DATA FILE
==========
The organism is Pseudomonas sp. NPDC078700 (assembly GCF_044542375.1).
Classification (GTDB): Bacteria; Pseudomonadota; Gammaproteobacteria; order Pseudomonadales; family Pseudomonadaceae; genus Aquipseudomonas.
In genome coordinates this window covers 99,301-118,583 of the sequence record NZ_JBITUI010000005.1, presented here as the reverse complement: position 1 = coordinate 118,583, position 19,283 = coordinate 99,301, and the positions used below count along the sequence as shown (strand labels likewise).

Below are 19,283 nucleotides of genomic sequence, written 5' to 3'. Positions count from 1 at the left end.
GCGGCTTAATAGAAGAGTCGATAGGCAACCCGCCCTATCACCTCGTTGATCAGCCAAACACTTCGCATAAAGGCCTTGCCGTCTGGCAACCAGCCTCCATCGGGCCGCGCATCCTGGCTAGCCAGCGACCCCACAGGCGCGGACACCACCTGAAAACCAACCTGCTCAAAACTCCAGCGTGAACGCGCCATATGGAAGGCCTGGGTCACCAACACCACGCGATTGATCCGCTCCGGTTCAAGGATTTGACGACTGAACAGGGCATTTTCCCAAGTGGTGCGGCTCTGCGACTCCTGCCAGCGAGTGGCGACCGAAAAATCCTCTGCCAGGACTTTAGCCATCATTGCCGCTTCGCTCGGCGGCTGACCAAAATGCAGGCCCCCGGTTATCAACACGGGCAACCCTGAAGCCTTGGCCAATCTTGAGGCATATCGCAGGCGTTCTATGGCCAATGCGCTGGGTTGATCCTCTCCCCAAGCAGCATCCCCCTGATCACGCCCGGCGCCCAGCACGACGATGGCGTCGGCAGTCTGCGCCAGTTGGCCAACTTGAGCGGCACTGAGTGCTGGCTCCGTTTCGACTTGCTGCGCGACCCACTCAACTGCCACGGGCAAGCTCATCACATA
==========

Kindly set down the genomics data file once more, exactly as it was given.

The organism is Pseudomonas sp. NPDC078700 (assembly GCF_044542375.1).
Classification (GTDB): Bacteria; Pseudomonadota; Gammaproteobacteria; order Pseudomonadales; family Pseudomonadaceae; genus Aquipseudomonas.
In genome coordinates this window covers 99,301-118,583 of the sequence record NZ_JBITUI010000005.1, presented here as the reverse complement: position 1 = coordinate 118,583, position 19,283 = coordinate 99,301, and the positions used below count along the sequence as shown (strand labels likewise).

Below are 19,283 nucleotides of genomic sequence, written 5' to 3'. Positions count from 1 at the left end.
GCGGCTTAATAGAAGAGTCGATAGGCAACCCGCCCTATCACCTCGTTGATCAGCCAAACACTTCGCATAAAGGCCTTGCCGTCTGGCAACCAGCCTCCATCGGGCCGCGCATCCTGGCTAGCCAGCGACCCCACAGGCGCGGACACCACCTGAAAACCAACCTGCTCAAAACTCCAGCGTGAACGCGCCATATGGAAGGCCTGGGTCACCAACACCACGCGATTGATCCGCTCCGGTTCAAGGATTTGACGACTGAACAGGGCATTTTCCCAAGTGGTGCGGCTCTGCGACTCCTGCCAGCGAGTGGCGACCGAAAAATCCTCTGCCAGGACTTTAGCCATCATTGCCGCTTCGCTCGGCGGCTGACCAAAATGCAGGCCCCCGGTTATCAACACGGGCAACCCTGAAGCCTTGGCCAATCTTGAGGCATATCGCAGGCGTTCTATGGCCAATGCGCTGGGTTGATCCTCTCCCCAAGCAGCATCCCCCTGATCACGCCCGGCGCCCAGCACGACGATGGCGTCGGCAGTCTGCGCCAGTTGGCCAACTTGAGCGGCACTGAGTGCTGGCTCCGTTTCGACTTGCTGCGCGACCCACTCAACTGCCACGGGCAAGCTCATCACATA